In s 620(1), the expression ‘settlement’ is primarily defined as any disposition, trust, covenant, agreement, arrangement or transfer of assets.
Settlor retains an interest
The first obstacle is where the settlor retains an interest in the settled property. A settlor is treated as having a reversionary interest in any settled property which is – or may in any circumstances, including the death of a beneficiary – become payable to or applicable for the benefit of the settlor or their spouse or civil partner (s 625(1)). This extends to circumstances in which the settled property may revert to the settlor by operation of law, including for example where a trust comes to an end because there are no remaining actual or potential beneficiaries.
Properly drafted trusts nowadays usually include longstop beneficiary provisions, whereby if there are no surviving beneficiaries the trust’s property is required to pass to a named charity or the trustees must appoint a charity or other new beneficiary who is not the settlor or their spouse or civil partner. (For convenience, all references to marriage and spouses apply equally to civil partnerships and civil partners.)
Exceptions to the settlor interest rule
The settlor retained interest rule is strict but there are limited exceptions which are worth noting. The exceptions apply if, and only if, the settlor may become beneficially entitled to some or all of the settled property in any of the following circumstances:
- a person who is or may become beneficially entitled to the property or any related property is made bankrupt (s 625(2)(a));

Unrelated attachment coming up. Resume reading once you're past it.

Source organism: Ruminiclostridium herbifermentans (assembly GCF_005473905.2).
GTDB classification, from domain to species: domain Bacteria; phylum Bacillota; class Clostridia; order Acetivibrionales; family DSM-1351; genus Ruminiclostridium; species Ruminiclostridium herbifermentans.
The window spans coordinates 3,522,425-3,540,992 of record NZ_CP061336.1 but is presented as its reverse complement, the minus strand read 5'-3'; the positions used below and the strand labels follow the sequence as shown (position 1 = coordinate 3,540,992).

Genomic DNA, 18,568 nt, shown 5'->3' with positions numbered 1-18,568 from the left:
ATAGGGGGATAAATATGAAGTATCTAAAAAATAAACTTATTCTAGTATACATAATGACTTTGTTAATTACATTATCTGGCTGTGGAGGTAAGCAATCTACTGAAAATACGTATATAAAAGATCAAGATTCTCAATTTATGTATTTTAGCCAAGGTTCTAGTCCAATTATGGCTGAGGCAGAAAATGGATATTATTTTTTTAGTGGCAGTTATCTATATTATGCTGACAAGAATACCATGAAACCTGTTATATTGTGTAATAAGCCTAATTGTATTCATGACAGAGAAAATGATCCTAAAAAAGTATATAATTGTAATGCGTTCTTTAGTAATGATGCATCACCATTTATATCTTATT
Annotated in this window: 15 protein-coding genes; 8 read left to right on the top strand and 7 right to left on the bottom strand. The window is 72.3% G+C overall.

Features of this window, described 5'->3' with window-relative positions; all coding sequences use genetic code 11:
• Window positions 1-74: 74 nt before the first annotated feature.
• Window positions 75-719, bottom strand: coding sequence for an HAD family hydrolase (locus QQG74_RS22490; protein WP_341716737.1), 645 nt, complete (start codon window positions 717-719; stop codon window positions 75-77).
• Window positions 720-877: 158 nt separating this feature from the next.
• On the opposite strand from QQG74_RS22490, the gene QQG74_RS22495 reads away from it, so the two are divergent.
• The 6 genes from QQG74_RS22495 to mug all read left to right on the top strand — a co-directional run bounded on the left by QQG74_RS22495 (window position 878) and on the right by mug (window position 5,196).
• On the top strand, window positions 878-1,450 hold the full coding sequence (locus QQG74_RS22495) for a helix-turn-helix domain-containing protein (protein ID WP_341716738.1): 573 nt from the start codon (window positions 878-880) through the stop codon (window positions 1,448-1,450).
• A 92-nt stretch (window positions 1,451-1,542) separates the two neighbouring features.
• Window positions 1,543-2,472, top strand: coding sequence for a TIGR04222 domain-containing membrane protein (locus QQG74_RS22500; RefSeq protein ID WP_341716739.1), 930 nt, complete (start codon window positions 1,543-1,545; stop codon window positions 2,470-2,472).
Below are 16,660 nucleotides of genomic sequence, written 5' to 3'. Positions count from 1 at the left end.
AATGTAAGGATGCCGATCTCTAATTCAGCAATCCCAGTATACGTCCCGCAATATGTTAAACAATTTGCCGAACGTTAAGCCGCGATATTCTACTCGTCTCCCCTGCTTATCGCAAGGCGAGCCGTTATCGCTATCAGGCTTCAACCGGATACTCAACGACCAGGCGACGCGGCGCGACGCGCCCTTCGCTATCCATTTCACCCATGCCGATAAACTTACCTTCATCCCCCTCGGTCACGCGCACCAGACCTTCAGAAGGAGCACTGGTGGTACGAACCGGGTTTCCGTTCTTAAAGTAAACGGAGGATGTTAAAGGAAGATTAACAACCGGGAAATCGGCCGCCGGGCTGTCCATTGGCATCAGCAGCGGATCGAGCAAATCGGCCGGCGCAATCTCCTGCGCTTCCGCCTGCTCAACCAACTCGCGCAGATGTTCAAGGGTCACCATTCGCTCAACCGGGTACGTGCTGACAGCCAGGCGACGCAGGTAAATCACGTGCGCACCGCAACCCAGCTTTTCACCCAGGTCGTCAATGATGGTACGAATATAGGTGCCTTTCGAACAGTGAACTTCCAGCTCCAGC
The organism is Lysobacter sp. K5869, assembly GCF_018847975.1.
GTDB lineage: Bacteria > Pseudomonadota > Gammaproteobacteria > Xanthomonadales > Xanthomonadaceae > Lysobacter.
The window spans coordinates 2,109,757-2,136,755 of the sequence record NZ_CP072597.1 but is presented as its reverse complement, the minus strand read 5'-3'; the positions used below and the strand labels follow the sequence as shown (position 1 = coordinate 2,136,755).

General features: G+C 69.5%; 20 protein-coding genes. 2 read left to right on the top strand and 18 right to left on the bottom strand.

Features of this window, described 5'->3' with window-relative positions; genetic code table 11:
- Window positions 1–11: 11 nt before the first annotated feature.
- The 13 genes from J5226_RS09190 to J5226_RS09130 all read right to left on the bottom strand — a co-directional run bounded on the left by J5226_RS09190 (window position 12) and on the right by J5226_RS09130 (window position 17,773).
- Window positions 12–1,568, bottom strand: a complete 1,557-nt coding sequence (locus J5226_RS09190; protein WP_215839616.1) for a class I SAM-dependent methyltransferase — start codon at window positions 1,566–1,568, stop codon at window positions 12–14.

- a person who is or may become beneficially entitled to the property or any related property assigns such property to the settlor (s 625(2)(b));
- settled property to which a person who is or may become beneficially entitled becomes subject to a charge; or, in Scotland, a right in security is granted over such property (s 625(2)(c));
- if the settlement is a marriage settlement, the deaths of both parties to the marriage and all or any children of the family (s 625(2)d));
- the death of a child of the settlor who had become beneficially entitled to the property on their 25th birthday or earlier; and
- it is not possible for settlement property or related property to become payable or applicable to or for the benefit of the settlor or their spouse during the life of another person, without activating the settlor interested charge, unless that person is made bankrupt or assigns or charges their interest in the property; and that person is under 25 years of age.